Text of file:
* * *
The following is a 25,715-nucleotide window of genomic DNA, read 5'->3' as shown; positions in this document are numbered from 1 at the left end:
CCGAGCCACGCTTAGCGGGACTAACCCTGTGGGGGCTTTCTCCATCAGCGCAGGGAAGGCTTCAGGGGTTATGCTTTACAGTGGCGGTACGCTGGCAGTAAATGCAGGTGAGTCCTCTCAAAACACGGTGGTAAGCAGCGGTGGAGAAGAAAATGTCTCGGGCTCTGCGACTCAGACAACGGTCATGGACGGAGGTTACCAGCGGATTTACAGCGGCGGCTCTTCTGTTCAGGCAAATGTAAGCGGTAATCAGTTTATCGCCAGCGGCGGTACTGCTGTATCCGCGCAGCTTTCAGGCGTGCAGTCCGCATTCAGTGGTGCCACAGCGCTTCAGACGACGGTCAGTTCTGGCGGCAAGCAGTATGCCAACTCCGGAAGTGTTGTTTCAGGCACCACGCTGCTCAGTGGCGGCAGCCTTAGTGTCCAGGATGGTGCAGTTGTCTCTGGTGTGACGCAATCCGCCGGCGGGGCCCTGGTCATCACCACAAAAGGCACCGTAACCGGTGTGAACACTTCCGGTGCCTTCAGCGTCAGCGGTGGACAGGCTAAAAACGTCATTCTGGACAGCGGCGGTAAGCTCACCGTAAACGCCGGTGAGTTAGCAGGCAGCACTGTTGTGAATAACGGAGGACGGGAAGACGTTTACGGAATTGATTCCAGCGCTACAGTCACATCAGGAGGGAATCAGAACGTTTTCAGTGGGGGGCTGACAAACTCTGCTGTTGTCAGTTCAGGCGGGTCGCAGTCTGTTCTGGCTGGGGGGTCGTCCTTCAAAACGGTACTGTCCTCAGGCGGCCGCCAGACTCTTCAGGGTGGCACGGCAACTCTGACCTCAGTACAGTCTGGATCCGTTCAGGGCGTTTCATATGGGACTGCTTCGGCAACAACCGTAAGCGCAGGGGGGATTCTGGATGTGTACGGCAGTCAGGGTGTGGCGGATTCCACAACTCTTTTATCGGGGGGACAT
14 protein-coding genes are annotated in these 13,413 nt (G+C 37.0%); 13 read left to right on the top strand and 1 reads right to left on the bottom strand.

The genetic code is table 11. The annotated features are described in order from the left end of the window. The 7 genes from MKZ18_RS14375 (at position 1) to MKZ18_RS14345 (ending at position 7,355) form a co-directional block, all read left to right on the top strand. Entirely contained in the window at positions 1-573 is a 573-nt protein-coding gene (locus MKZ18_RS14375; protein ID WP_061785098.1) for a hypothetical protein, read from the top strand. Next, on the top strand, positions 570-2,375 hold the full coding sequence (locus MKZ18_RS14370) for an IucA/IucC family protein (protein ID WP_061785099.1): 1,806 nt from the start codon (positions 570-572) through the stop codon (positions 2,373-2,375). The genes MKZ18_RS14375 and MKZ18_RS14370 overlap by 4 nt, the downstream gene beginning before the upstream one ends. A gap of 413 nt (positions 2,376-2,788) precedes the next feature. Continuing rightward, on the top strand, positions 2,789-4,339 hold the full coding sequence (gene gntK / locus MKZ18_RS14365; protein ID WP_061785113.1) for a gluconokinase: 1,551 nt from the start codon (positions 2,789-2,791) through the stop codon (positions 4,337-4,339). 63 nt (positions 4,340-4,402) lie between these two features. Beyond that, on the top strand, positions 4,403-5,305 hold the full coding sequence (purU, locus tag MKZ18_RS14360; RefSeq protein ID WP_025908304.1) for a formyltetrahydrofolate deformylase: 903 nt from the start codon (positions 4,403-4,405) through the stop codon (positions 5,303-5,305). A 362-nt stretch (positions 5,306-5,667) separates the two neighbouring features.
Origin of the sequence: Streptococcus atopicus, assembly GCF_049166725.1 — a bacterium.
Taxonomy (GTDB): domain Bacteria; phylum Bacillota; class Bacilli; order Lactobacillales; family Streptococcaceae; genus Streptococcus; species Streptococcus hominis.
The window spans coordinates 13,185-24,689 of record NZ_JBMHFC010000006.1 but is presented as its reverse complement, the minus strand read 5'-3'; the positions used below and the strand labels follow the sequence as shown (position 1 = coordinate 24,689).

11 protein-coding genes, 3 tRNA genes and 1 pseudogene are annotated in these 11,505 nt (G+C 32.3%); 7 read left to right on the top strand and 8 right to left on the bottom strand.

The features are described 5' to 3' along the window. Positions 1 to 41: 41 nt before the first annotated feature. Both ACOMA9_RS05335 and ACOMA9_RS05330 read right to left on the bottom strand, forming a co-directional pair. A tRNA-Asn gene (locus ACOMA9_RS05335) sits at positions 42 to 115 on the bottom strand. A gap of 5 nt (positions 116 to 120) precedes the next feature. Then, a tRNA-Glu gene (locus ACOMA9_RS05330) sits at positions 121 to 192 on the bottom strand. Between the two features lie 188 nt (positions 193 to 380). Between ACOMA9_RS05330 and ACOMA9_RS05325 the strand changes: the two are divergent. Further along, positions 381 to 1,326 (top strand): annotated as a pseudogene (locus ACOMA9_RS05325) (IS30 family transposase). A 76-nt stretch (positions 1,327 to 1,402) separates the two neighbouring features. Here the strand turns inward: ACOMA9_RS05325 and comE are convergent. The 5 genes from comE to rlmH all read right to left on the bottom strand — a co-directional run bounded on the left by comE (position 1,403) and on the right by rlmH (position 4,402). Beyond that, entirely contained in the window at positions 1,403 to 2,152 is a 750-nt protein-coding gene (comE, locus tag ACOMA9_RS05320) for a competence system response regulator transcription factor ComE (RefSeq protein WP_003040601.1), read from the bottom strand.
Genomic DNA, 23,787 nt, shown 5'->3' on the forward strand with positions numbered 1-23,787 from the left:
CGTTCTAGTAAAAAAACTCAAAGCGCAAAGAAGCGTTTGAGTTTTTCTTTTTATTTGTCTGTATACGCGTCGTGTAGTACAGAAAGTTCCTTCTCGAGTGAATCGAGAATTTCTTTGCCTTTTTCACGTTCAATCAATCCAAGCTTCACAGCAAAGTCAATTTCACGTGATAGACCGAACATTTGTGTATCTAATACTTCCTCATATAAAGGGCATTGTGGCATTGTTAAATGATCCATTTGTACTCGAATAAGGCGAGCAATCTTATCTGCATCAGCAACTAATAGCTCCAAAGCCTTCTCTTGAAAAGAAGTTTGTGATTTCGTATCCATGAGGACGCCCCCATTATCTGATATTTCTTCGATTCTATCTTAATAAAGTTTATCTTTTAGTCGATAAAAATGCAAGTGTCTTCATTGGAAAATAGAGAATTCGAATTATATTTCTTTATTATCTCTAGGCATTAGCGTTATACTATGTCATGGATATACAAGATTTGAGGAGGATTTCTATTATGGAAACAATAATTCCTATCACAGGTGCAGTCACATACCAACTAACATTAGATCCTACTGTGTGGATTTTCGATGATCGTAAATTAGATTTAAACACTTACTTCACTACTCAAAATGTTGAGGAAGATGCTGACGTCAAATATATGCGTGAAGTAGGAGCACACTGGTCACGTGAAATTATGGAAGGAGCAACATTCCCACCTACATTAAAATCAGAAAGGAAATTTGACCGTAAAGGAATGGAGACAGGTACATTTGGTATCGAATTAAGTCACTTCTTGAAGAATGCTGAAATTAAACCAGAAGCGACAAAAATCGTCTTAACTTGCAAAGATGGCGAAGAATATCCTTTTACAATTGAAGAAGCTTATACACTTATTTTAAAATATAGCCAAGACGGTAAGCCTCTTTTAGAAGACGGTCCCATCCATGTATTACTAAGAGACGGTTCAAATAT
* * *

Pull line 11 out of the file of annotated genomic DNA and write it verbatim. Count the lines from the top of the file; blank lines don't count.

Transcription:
CGTTCTAGTAAAAAAACTCAAAGCGCAAAGAAGCGTTTGAGTTTTTCTTTTTATTTGTCTGTATACGCGTCGTGTAGTACAGAAAGTTCCTTCTCGAGTGAATCGAGAATTTCTTTGCCTTTTTCACGTTCAATCAATCCAAGCTTCACAGCAAAGTCAATTTCACGTGATAGACCGAACATTTGTGTATCTAATACTTCCTCATATAAAGGGCATTGTGGCATTGTTAAATGATCCATTTGTACTCGAATAAGGCGAGCAATCTTATCTGCATCAGCAACTAATAGCTCCAAAGCCTTCTCTTGAAAAGAAGTTTGTGATTTCGTATCCATGAGGACGCCCCCATTATCTGATATTTCTTCGATTCTATCTTAATAAAGTTTATCTTTTAGTCGATAAAAATGCAAGTGTCTTCATTGGAAAATAGAGAATTCGAATTATATTTCTTTATTATCTCTAGGCATTAGCGTTATACTATGTCATGGATATACAAGATTTGAGGAGGATTTCTATTATGGAAACAATAATTCCTATCACAGGTGCAGTCACATACCAACTAACATTAGATCCTACTGTGTGGATTTTCGATGATCGTAAATTAGATTTAAACACTTACTTCACTACTCAAAATGTTGAGGAAGATGCTGACGTCAAATATATGCGTGAAGTAGGAGCACACTGGTCACGTGAAATTATGGAAGGAGCAACATTCCCACCTACATTAAAATCAGAAAGGAAATTTGACCGTAAAGGAATGGAGACAGGTACATTTGGTATCGAATTAAGTCACTTCTTGAAGAATGCTGAAATTAAACCAGAAGCGACAAAAATCGTCTTAACTTGCAAAGATGGCGAAGAATATCCTTTTACAATTGAAGAAGCTTATACACTTATTTTAAAATATAGCCAAGACGGTAAGCCTCTTTTAGAAGACGGTCCCATCCATGTATTACTAAGAGACGGTTCAAATAT